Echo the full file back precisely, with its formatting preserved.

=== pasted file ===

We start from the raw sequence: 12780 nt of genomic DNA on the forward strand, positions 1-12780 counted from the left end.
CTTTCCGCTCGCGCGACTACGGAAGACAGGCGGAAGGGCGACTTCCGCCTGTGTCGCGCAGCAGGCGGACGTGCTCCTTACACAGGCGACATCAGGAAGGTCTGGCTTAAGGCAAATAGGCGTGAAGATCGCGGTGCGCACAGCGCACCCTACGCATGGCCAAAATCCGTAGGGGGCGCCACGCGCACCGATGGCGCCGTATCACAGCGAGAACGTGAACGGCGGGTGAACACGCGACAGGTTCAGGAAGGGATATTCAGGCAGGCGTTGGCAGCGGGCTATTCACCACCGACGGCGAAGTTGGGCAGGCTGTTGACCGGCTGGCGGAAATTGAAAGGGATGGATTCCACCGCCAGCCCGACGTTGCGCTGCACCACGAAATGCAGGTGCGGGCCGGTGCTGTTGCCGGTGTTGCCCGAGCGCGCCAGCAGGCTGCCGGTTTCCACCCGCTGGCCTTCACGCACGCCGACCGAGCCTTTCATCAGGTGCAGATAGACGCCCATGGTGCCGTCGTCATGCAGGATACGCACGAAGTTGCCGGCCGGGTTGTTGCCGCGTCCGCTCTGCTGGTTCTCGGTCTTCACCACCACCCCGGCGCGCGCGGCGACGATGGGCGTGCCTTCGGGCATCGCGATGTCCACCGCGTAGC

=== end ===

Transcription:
We start from the raw sequence: 12780 nt of genomic DNA on the forward strand, positions 1-12780 counted from the left end.
CTTTCCGCTCGCGCGACTACGGAAGACAGGCGGAAGGGCGACTTCCGCCTGTGTCGCGCAGCAGGCGGACGTGCTCCTTACACAGGCGACATCAGGAAGGTCTGGCTTAAGGCAAATAGGCGTGAAGATCGCGGTGCGCACAGCGCACCCTACGCATGGCCAAAATCCGTAGGGGGCGCCACGCGCACCGATGGCGCCGTATCACAGCGAGAACGTGAACGGCGGGTGAACACGCGACAGGTTCAGGAAGGGATATTCAGGCAGGCGTTGGCAGCGGGCTATTCACCACCGACGGCGAAGTTGGGCAGGCTGTTGACCGGCTGGCGGAAATTGAAAGGGATGGATTCCACCGCCAGCCCGACGTTGCGCTGCACCACGAAATGCAGGTGCGGGCCGGTGCTGTTGCCGGTGTTGCCCGAGCGCGCCAGCAGGCTGCCGGTTTCCACCCGCTGGCCTTCACGCACGCCGACCGAGCCTTTCATCAGGTGCAGATAGACGCCCATGGTGCCGTCGTCATGCAGGATACGCACGAAGTTGCCGGCCGGGTTGTTGCCGCGTCCGCTCTGCTGGTTCTCGGTCTTCACCACCACCCCGGCGCGCGCGGCGACGATGGGCGTGCCTTCGGGCATCGCGATGTCCACCGCGTAGC